Line of Vision by David Ellis

David Ellis was born on 1, January 1967. He is an American author of crime thrillers and is also an attorney working in Chicago, Illinois, USA. He has worked in both the public and private sector since his graduation from Northwestern Law School which is a private American law school in Chicago, Illinois. Located in the North Side’s Streeterville, it is one of the twelve constituent schools of Northwestern University. He has served as Counsel to the Speaker of the Illinois House of Representatives. Ellis was be sworn in as the youngest-serving Justice of the Illinois Appellate Court for the First District in 2014. He currently lives outside Chicago with his wife and three children.

Line Of Vision, was David Ellis’s first novel, published in 2001, and it won the Edgar Allan Poe Award for Best First Novel by an Line of VisionAmerican Author.  In 2009, his book The Hidden Man debuted Ellis’s series character, Jason Kolarich. This character has appeared in many of the authors subsequent novels. However, he co-authored a novel with best-seller James Patterson. Guilty Wives was released in March of 2012 and the duo have since co-authored Mistress too.

This story enthralled me from the beginning. I really enjoyed the fresh approach that Ellis uses as a story-telling technique. The reader watches the action unfold through the eyes of the main character and thinks they know what has happened. This book starts out brilliantly. The narrator is stalking Rachel, the wife of a well-known surgeon. One night, during dinner, as he watches from the woods behind her house for her evening flash but he sees the surgeon begin to beat Rachel. Marty breaks into the house, and the next thing he knows, he is hiding the body of the husband whom he has murdered. Now investment banker Marty Kalish is a man with something to hide.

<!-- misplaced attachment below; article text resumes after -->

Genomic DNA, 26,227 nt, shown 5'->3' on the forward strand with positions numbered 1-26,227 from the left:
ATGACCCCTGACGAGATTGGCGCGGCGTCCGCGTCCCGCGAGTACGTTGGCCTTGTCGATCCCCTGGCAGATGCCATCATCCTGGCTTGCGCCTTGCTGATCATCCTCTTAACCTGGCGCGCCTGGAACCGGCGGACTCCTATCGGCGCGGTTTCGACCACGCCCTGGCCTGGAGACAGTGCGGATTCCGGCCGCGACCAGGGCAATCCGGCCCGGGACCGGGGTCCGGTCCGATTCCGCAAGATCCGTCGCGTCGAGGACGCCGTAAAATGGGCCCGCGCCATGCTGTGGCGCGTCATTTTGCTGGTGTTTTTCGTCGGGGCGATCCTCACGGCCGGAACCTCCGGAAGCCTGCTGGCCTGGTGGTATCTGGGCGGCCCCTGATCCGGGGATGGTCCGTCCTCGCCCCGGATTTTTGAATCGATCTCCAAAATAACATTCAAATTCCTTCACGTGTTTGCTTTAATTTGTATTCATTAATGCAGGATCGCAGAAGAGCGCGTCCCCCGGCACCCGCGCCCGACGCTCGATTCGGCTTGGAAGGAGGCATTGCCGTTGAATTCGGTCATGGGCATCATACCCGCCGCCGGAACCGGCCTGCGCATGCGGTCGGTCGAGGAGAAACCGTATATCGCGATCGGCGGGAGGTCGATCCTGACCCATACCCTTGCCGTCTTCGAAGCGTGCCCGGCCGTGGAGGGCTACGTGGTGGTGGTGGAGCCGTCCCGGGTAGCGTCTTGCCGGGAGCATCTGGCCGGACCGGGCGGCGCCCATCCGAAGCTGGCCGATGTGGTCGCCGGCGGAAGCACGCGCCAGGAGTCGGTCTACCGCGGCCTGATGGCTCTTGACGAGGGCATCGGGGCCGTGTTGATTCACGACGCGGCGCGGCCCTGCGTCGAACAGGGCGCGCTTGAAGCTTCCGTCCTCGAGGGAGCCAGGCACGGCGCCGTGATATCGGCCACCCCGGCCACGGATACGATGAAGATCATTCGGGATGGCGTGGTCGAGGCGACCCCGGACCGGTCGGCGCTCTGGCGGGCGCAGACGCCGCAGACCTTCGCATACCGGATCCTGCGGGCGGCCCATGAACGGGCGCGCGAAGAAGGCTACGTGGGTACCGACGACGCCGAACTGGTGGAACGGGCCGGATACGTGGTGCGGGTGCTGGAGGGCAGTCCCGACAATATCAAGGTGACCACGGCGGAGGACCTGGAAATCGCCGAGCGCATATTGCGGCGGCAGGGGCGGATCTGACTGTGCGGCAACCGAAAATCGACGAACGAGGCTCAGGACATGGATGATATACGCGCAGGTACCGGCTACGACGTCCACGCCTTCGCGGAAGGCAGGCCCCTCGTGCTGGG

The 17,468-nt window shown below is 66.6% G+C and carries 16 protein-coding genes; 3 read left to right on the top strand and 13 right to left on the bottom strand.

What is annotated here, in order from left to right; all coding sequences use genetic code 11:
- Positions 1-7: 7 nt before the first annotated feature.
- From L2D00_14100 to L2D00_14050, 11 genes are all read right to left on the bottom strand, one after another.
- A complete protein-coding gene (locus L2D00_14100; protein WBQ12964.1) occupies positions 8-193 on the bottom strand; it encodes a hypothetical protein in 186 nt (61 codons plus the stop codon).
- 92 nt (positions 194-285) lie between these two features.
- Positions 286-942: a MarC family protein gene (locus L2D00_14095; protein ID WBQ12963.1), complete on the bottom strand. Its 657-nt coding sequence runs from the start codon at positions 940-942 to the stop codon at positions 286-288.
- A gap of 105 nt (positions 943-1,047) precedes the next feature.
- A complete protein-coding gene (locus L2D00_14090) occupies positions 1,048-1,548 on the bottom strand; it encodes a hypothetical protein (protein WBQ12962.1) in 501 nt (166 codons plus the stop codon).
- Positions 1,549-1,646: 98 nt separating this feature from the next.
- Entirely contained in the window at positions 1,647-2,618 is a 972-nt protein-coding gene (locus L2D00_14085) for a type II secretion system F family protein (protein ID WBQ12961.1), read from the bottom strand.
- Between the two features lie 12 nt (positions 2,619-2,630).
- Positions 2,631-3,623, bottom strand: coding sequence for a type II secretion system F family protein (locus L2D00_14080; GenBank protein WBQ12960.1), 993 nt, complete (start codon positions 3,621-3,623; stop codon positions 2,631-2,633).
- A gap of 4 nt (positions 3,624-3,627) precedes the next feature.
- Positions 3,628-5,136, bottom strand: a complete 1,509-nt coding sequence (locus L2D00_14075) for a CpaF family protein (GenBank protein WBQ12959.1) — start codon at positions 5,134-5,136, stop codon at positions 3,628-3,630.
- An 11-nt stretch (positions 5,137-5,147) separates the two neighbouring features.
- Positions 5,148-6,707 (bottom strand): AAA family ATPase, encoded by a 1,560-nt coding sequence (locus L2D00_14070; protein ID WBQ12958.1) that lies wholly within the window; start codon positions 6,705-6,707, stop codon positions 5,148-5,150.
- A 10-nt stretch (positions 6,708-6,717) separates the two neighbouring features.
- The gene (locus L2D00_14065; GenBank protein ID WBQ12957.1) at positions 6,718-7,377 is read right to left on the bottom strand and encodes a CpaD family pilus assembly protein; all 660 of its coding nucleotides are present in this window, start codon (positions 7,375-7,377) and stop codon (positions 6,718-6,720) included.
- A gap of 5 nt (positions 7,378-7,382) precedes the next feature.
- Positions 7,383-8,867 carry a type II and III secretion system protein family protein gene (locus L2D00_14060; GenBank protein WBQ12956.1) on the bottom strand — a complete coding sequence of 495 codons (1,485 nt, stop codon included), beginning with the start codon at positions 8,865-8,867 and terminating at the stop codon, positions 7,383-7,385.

Marty does everything to conceal his tracks. As it was very cold, Marty was wearing a ski mask, and he hauls off the body of the doctor. Rachel is senseless on the floor. His idea is make it look like a kidnapping. He then begins to set up an alibi, but he is constantly second-guessing himself and stumbling. The police are catching up on him and his David-Ellislover, Rachel, is in the frame so Marty confesses to the killing. A nice touch is that he is telling the story.

Facing the death penalty, Marty assembles a small legal team and tries to find a way to save both himself and Rachel. Everything is not as it seems. It is not clear what really did happen on the night of the murder. Marty certainly appears credible and as the narrator tells us right off he did it and even confesses, but as the police investigation continues, there is no body, no gun, no physical evidence connecting Marty to the killing.

David Ellis creates a spellbinding narrative drives Line of Vision into areas of character where courtroom dramas rarely venture and, like all the best thrillers, keeps us waiting till the very last page to discover what actually happened. When the trial begins and Ellis uses his legal knowledge and does a great job of recreating the trial scenes. I really enjoyed this book and will definitely read more books by David Ellis.

Valerie Penny


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